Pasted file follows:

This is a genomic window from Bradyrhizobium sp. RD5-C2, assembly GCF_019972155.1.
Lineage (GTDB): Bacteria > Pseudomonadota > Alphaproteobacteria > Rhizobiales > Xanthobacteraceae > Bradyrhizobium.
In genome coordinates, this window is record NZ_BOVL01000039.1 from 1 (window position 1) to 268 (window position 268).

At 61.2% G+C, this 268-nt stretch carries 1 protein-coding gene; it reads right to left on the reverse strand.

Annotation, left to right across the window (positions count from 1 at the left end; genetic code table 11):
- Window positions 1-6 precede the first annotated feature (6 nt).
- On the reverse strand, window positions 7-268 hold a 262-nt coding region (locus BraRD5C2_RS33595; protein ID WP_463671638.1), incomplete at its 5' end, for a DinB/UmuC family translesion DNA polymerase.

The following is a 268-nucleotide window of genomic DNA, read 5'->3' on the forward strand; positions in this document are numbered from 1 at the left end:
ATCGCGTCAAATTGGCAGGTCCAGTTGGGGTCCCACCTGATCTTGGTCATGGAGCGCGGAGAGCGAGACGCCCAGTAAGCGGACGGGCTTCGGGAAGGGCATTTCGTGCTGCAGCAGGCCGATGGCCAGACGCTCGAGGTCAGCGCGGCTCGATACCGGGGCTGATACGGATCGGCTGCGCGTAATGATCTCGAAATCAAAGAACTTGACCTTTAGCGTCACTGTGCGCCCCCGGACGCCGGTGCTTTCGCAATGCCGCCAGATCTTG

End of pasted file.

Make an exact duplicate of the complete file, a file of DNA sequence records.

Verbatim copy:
This is a genomic window from Bradyrhizobium sp. RD5-C2, assembly GCF_019972155.1.
Lineage (GTDB): Bacteria > Pseudomonadota > Alphaproteobacteria > Rhizobiales > Xanthobacteraceae > Bradyrhizobium.
In genome coordinates, this window is record NZ_BOVL01000039.1 from 1 (window position 1) to 268 (window position 268).

At 61.2% G+C, this 268-nt stretch carries 1 protein-coding gene; it reads right to left on the reverse strand.

Annotation, left to right across the window (positions count from 1 at the left end; genetic code table 11):
- Window positions 1-6 precede the first annotated feature (6 nt).
- On the reverse strand, window positions 7-268 hold a 262-nt coding region (locus BraRD5C2_RS33595; protein ID WP_463671638.1), incomplete at its 5' end, for a DinB/UmuC family translesion DNA polymerase.

The following is a 268-nucleotide window of genomic DNA, read 5'->3' on the forward strand; positions in this document are numbered from 1 at the left end:
ATCGCGTCAAATTGGCAGGTCCAGTTGGGGTCCCACCTGATCTTGGTCATGGAGCGCGGAGAGCGAGACGCCCAGTAAGCGGACGGGCTTCGGGAAGGGCATTTCGTGCTGCAGCAGGCCGATGGCCAGACGCTCGAGGTCAGCGCGGCTCGATACCGGGGCTGATACGGATCGGCTGCGCGTAATGATCTCGAAATCAAAGAACTTGACCTTTAGCGTCACTGTGCGCCCCCGGACGCCGGTGCTTTCGCAATGCCGCCAGATCTTG